I lead the EMEA Ads Privacy team at Google, so it has been diverse and sometimes challenging and pressured. The digital ads landscape is experiencing a paradigm shift, driven by increasing privacy regulations and technology changes that restrict user identifiers. Navigating this shift presents an opportunity, as we fundamentally change the way digital advertising is done. At Google, we believe we can improve user privacy while giving businesses the digital insights and tools they need to grow. We are collaborating with the ads ecosystem to develop privacy-safe alternatives to third party cookies that will help businesses be ready for what’s next in privacy.

What would you say are the biggest tech-based challenges we face today?

The digital divide is a growing challenge, as those with access to digital technologies are able to reap the benefits of the digital economy, while those without are left behind. The digital divide can have a number of negative consequences, including reduced economic and social opportunities, as well as reduced access to information. Organisations need to be aware of the digital divide and work to bridge the gap. There are several things that I believe can be done to address the digital divide, including:

  • Providing access to technology: One of the most important things that can be done to address the digital divide is to provide access to technology. This can be done through different means, including providing computers and internet access, providing training on how to use technology, and providing support for those who are struggling to use technology.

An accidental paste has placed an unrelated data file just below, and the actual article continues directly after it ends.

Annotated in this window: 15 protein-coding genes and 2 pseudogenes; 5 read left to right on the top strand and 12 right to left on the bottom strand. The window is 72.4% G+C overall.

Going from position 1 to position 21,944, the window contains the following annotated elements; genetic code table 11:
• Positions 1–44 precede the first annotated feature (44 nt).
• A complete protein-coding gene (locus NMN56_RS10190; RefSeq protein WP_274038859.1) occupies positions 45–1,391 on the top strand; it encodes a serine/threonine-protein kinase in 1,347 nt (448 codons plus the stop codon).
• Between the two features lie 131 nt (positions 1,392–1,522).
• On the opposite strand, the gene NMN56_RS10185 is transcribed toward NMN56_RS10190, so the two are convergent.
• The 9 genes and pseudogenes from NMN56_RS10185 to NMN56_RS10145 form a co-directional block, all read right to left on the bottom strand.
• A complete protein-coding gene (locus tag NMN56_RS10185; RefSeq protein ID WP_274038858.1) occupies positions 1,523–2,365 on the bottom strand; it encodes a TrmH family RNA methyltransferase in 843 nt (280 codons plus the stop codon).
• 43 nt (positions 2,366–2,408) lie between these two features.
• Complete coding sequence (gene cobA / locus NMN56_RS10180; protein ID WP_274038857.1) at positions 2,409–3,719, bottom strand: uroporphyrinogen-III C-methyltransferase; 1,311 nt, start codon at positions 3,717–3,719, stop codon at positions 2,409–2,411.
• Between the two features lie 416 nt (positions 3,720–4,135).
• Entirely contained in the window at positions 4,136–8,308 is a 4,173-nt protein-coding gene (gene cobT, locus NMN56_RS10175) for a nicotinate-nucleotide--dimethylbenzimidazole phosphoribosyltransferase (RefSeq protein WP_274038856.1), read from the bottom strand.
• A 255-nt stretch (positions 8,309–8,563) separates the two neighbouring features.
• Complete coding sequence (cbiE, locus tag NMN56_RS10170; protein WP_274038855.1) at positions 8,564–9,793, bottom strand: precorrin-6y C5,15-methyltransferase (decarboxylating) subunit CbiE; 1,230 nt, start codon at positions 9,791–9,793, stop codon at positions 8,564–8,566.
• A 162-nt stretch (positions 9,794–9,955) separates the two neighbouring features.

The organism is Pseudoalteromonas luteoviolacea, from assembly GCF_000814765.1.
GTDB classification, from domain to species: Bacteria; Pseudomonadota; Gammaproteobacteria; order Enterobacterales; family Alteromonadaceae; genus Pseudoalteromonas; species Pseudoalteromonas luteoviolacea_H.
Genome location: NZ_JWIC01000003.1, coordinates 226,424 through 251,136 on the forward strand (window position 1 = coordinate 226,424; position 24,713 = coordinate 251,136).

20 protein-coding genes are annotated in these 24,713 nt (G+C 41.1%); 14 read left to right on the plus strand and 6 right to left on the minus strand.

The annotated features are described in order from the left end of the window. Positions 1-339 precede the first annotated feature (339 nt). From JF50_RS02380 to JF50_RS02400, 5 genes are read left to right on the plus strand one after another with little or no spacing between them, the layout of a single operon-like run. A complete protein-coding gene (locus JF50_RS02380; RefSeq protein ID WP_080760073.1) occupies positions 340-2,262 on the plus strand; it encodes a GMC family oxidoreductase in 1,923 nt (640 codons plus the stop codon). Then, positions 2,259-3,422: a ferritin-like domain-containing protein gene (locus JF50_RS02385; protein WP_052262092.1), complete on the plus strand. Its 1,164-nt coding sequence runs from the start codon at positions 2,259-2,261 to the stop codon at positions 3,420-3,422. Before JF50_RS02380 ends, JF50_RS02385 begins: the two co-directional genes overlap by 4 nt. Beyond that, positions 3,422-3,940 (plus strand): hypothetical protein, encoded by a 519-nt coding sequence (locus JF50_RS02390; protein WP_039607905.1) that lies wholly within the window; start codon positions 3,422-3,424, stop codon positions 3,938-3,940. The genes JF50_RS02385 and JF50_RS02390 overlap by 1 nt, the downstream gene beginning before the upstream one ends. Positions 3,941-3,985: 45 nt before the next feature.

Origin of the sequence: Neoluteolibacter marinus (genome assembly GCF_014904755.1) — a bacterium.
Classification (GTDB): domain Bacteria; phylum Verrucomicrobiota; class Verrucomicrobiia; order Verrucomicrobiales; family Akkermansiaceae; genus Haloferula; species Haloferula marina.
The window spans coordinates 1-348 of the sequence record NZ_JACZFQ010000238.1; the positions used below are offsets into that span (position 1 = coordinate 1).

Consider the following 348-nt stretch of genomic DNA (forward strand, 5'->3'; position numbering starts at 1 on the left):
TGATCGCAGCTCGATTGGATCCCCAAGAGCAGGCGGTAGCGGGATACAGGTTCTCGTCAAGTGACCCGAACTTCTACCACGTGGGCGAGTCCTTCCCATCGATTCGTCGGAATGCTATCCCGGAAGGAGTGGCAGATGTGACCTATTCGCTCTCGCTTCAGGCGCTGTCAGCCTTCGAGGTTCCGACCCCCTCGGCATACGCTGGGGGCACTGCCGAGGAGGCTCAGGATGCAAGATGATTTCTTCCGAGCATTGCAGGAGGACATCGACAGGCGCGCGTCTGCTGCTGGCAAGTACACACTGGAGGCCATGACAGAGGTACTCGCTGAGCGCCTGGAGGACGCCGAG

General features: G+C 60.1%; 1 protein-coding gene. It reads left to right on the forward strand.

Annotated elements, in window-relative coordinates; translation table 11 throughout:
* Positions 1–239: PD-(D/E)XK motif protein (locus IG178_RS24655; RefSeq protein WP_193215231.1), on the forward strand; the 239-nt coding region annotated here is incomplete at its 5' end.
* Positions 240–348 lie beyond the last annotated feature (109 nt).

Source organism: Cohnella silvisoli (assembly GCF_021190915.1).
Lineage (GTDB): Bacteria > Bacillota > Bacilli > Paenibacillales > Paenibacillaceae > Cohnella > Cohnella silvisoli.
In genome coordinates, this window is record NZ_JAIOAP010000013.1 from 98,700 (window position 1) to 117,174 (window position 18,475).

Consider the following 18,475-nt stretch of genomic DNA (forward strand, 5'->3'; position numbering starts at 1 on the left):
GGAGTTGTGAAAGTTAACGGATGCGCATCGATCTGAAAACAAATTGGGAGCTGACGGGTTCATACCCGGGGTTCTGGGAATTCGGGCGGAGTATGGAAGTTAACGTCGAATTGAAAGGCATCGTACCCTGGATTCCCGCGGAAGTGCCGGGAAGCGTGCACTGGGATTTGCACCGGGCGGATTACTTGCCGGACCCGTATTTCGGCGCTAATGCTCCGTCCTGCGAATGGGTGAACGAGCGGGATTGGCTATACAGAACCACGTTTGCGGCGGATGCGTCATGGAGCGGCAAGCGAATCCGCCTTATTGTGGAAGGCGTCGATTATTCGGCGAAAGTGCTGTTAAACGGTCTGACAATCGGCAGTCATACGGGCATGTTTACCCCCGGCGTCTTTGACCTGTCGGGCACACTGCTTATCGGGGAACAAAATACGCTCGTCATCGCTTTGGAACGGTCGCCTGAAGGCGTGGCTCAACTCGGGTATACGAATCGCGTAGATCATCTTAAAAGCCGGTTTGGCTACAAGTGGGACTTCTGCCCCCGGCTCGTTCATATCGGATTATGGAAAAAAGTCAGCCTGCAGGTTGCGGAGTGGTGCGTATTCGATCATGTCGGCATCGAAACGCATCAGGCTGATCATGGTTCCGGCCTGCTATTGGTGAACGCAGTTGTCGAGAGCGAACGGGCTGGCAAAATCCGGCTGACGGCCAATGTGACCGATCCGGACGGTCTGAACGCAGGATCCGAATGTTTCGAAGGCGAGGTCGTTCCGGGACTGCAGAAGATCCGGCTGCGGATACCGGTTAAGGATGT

• Making technology affordable: Another important step is to make technology affordable. This can be done in several ways, including providing subsidies for the purchase of computers and internet access, and providing discounts for those who are struggling to afford technology.
  • Creating content in multiple formats: It is also important to create content in multiple formats, so that it is accessible to everyone. This includes creating content that is accessible to those with disabilities, and creating content that is accessible in different languages.
  • Providing training and support: Finally, it is important to provide training and support for those who are struggling to use technology. This can be done in different ways, including providing in-person training, providing online training, and providing support through a helpline.

What can be done to encourage more women into the industry?

It’s important for women to understand that to be a woman working in tech does not mean you have to be working in the technical side of things or be an engineer. I have spent over 20 years working in digital tech, and it has allowed me to work with my strengths – which is developing relationships, engaging with some of the most influential people and interesting companies.  It does not all have to be about coding and can really be an industry full of opportunities.

Give us a fact about you that most other people wouldn’t know.

I am a British University Rugby champion and appeared in 1998 as likely one of the first women teams to be given airtime on Sky Sports 3, albeit for 90 seconds!  It’s now great to see women being given the opportunity in sport at a much larger scale both playing and commentating.